Depending upon what substances are reacting, the reaction rate varies. Acid/base reactions, the formation of salts,andion exchangeare fast reactions. When covalent bond formation takes place between the molecules and when largemolecules are formed, the reactions tend to be very slow. Nature and strength of bonds in reactant molecules greatlyinfluence the rate of its transformation into products.
Thephysical state(solid,liquid,or gas)of a reactant is also an important factor of the rate of change. When reactantsare in the samephase,as inaqueoussolution,thermal motion brings them into contact. However, when they are indifferent phases, the reaction is limited to the interface between the reactants. Reaction can occur only at their area of contact; in the case of a liquid and a gas, at the surface of the liquid. Vigorous shaking and stirring may be needed to bring the reaction to completion. This means that the more finely divided a solid or liquid reactant the greater itssurface area per unitvolumeand the more contact it makes with the other reactant, thus the faster the reaction. Tomake an analogy, for example, when one starts a fire, one uses wood chips and small branches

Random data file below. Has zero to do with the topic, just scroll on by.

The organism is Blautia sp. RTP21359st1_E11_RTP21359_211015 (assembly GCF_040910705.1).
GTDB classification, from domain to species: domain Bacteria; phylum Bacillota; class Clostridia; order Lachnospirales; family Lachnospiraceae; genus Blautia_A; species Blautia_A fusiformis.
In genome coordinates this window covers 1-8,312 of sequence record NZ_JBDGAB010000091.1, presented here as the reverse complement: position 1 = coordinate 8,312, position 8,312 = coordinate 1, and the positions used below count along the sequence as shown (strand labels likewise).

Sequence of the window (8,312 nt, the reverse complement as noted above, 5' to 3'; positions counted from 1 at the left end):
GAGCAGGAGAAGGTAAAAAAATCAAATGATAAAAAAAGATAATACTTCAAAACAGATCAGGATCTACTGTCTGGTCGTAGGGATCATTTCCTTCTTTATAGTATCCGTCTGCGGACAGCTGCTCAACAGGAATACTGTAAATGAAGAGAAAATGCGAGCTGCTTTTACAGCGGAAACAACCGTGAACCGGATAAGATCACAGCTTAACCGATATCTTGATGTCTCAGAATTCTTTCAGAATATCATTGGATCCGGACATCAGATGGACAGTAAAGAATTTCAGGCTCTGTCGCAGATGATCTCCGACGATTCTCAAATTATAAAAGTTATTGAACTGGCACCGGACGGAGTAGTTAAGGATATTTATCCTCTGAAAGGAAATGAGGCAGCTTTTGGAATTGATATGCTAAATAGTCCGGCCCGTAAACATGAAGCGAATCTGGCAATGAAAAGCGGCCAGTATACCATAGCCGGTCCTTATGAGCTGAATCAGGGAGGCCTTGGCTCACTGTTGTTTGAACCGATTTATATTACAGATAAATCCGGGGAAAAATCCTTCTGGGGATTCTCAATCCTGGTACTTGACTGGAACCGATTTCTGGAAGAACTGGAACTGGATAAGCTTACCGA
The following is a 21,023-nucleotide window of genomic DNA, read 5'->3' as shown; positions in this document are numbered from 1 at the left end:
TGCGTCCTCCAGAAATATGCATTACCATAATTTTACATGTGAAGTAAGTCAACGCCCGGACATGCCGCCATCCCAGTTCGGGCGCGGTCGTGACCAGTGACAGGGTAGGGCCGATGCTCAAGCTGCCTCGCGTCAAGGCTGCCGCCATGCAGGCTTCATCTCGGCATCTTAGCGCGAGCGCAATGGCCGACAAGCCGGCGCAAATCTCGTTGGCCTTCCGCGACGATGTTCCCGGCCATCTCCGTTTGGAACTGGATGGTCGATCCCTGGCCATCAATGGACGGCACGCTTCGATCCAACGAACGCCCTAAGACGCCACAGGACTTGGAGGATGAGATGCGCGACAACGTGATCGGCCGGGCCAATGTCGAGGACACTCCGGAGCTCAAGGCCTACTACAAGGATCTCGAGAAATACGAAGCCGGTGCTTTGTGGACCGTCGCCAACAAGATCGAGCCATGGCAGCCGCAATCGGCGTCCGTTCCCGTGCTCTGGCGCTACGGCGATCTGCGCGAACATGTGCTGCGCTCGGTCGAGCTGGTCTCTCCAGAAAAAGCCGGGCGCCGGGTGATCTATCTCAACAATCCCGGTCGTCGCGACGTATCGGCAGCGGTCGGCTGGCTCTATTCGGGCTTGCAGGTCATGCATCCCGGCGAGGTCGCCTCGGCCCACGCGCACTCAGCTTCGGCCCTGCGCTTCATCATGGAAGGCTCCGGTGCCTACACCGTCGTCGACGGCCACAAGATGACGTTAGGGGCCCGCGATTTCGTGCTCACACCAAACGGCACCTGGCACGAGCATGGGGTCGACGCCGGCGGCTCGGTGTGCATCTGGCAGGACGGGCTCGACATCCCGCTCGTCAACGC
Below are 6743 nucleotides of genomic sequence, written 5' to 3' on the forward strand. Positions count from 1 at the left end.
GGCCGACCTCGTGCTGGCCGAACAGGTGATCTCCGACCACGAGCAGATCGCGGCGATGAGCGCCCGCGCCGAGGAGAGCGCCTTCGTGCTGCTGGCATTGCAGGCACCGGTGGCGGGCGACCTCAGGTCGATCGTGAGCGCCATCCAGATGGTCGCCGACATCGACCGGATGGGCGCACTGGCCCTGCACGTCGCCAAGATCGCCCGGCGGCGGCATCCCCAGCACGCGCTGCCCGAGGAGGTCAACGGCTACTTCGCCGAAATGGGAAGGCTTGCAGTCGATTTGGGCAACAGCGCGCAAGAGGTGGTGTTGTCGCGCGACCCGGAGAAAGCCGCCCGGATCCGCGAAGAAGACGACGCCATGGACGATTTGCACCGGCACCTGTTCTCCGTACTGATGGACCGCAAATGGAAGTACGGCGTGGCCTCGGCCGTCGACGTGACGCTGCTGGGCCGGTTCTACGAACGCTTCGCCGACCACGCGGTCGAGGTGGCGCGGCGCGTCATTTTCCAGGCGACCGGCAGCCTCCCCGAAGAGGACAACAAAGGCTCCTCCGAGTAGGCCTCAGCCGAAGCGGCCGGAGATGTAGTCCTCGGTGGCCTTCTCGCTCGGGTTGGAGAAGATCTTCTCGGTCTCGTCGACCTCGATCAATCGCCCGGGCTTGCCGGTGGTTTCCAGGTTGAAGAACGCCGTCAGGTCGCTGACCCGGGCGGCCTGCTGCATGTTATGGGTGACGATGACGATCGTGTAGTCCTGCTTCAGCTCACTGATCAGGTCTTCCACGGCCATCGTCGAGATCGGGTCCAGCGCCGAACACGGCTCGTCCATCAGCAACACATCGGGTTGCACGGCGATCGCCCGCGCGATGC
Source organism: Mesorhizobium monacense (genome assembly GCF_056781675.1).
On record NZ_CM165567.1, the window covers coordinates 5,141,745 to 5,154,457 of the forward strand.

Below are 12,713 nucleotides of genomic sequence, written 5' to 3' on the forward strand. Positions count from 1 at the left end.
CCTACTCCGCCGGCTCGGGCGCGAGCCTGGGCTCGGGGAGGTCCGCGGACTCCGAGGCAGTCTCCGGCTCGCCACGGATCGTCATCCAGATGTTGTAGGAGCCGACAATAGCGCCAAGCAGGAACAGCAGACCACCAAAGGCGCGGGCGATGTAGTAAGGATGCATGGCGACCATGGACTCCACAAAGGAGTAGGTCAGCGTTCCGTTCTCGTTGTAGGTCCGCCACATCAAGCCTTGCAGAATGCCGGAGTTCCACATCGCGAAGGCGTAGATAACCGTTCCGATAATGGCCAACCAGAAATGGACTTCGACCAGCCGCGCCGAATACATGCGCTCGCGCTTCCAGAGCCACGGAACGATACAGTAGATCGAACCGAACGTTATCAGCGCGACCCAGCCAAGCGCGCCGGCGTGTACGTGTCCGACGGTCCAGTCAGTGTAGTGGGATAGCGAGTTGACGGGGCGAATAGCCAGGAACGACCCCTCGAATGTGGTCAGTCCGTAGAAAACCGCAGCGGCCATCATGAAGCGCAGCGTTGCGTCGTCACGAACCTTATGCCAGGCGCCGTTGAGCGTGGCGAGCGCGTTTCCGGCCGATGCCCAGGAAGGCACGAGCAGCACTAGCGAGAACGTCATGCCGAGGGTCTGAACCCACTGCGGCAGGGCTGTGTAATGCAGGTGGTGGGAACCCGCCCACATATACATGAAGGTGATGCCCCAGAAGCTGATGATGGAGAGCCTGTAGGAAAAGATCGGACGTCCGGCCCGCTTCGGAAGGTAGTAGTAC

one does not startwith large logs right away. In organic chemistry,on water reactionsare the exception to the rule that homogeneousreactions take place faster than heterogeneous reactions.
The reactions are due to collisions of reactant species. The frequency with which the molecules or ions collidedepends upon their concentrations.The more crowded the molecules are, the more likely they are to collide and reactwith one another. Thus, an increase in the concentrations of the reactants will result in the corresponding increase inthe reaction rate, while a decrease in the concentrations will have a reverse effect. For example,combustionthatoccurs in air (21% oxygen) will occur more rapidly in pure oxygen.
Temperatureusually has a major effect on the rate of a chemical reaction. Molecules at a higher temperature havemorethermal energy.Although collision frequency is greater at higher temperatures, this alone contributes only a verysmall proportion to the increase in rate of reaction. Much more important is the fact that the proportion of reactantmolecules with sufficient energy to react (energy greater thanactivation energy:
) is significantly higher and isexplained in detail by theMaxwell